Last year we wanted a garden, but the deer population, along with rabbits, racoons and squirrels, really put a damper on that. We have five tillable acres that we could use for a garden, but without a fence and some attempts at protection, growing that garden would merely be an effort in keeping the wildlife population fat and happy. We grew a small container garden on the south wall of our house and had a nice little "fresh-eating" garden.
This year, I got the idea of finding used fence on Craigslist. For $300, we picked up 1,200 linear feet of snow fence. I know snow fence is not deer fence and at 4 feet tall, barely enough to give them pause. However, with some modifications to the visual height as opposed to the actual height, we think we can fool those graceful animals into leaving our veggies alone. The slats in the fence are close enough together that we think the rabbits will have a hard time wiggling through. As for racoons, my farmer father says we can rig a single line of electric fence to the T-posts about six inches off the ground and that will keep them from climbing over or climbing under.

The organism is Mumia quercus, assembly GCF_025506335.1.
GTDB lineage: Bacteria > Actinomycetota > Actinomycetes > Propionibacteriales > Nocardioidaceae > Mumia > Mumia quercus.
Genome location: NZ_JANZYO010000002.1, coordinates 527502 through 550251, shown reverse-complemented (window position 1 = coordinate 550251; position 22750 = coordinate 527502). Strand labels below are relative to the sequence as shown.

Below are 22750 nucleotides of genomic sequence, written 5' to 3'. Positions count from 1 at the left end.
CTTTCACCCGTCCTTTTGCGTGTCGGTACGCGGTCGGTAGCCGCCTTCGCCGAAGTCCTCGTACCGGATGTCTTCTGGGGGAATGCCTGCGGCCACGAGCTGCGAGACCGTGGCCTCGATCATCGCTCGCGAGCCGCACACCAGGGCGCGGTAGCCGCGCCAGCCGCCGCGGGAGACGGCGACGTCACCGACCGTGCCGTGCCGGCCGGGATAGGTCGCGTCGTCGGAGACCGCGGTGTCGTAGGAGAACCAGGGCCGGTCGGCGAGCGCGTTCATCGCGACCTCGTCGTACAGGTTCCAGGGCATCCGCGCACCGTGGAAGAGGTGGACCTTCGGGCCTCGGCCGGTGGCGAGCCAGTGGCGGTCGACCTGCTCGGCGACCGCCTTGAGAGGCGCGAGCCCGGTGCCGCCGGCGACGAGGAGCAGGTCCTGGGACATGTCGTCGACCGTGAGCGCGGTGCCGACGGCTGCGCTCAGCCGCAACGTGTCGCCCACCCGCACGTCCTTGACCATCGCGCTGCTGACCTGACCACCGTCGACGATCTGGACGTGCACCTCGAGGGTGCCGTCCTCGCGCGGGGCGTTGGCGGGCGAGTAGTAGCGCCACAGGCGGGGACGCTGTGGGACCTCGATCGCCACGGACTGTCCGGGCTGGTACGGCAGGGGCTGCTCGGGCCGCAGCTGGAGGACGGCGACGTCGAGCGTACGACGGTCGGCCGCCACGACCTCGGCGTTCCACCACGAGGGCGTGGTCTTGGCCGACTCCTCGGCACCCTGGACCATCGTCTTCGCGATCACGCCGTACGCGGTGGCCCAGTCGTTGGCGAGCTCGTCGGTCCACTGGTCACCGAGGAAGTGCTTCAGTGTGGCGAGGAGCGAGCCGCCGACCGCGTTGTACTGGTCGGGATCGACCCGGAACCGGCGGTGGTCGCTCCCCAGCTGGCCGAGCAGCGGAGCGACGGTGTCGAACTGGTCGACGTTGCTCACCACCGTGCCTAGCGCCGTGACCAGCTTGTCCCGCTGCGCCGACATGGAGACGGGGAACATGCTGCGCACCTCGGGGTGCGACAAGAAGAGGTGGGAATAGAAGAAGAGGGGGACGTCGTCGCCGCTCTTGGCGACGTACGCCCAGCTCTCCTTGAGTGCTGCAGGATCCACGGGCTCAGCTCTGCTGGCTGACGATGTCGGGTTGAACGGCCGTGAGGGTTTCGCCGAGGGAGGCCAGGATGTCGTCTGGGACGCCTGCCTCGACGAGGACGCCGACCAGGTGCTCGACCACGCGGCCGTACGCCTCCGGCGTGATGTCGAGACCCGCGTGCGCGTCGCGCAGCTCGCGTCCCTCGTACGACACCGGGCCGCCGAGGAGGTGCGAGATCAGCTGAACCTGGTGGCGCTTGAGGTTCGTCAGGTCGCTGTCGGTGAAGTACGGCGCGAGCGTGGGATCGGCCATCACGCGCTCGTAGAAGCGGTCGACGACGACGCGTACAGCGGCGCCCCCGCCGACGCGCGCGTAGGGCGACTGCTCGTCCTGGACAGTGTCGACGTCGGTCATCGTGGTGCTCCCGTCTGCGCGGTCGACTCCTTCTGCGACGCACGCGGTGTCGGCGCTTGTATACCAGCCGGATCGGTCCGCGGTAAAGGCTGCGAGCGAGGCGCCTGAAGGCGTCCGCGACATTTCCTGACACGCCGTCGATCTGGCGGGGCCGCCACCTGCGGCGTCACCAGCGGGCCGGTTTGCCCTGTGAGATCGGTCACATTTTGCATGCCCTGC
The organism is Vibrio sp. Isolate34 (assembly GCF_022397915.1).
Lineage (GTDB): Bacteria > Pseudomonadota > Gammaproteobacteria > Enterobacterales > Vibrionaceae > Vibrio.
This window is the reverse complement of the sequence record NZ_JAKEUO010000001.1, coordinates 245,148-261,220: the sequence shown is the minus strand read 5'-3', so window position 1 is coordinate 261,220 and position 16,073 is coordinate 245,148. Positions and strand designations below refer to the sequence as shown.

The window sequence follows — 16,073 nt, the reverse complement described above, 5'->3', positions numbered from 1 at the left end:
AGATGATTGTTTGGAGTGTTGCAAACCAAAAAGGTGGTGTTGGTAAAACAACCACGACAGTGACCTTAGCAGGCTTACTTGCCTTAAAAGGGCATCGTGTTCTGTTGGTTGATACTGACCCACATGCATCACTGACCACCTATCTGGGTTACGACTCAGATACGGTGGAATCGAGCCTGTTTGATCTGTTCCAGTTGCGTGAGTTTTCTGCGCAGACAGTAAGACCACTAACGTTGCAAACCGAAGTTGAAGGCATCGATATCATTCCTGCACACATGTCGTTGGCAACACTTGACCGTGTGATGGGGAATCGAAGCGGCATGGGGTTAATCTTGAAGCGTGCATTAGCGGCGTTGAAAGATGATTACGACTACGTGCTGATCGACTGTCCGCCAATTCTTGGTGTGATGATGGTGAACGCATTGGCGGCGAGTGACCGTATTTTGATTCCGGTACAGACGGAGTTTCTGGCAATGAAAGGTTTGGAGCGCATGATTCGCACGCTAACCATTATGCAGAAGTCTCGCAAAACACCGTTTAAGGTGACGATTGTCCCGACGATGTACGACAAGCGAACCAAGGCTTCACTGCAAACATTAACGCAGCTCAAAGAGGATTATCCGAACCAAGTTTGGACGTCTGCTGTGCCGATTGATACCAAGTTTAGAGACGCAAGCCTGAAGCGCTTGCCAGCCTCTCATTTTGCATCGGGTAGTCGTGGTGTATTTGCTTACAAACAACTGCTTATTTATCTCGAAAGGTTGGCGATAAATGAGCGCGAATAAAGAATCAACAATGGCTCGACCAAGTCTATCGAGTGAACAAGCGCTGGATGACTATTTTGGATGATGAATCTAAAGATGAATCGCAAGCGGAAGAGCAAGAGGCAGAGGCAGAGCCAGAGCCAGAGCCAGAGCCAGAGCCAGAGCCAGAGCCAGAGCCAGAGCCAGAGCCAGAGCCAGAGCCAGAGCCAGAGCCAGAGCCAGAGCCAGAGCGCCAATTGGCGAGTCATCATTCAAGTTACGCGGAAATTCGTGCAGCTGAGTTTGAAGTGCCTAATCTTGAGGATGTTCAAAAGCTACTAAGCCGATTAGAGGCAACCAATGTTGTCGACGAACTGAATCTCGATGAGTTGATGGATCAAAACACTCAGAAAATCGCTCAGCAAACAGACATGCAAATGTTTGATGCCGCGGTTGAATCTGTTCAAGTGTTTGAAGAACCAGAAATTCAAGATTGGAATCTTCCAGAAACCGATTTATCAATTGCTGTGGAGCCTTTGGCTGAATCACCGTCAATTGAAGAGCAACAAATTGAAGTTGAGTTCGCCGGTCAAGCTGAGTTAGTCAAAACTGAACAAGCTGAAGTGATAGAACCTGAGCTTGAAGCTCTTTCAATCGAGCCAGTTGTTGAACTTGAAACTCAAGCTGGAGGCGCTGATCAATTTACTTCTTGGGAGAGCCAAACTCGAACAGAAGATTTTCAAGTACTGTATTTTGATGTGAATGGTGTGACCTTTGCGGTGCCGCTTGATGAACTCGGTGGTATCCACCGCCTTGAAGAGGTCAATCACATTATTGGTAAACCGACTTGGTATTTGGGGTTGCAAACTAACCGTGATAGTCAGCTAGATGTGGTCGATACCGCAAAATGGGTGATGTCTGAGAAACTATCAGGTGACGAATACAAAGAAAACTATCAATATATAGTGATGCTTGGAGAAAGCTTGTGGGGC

The deer will be the true issue. Andy and I plan to attach flexible posts normally used for temp fencing to the existing T-posts. Hooked to the T-posts, the extra height should reach 8 feet. We will then (or maybe before we attach them) string flat, white horse tape fencing. This will line the 300-foot perimeter, making the fence look much taller than it is.
This is all in theory. I'm praying it works. Right now, the snow fence is up and we have attached an old dog kennel gate to the one opening into the garden. The gate will keep deer out and toddlers in. (Just while I'm out there working, of course!)
Mid-March came through nice and sunny. While we were boiling away at sap, we were also constructing a makeshift cold frame for the garden. We took small straw bales from my father's farm next door and made a sort of raised bed from them. The row is about 18 feet long and 2 feet wide. We took my dad's loader tractor and dug up some nicely composted manure from the farm and dumped it in. Then I asked to borrow some old storm windows from the farm house and laid them over the top of the bales.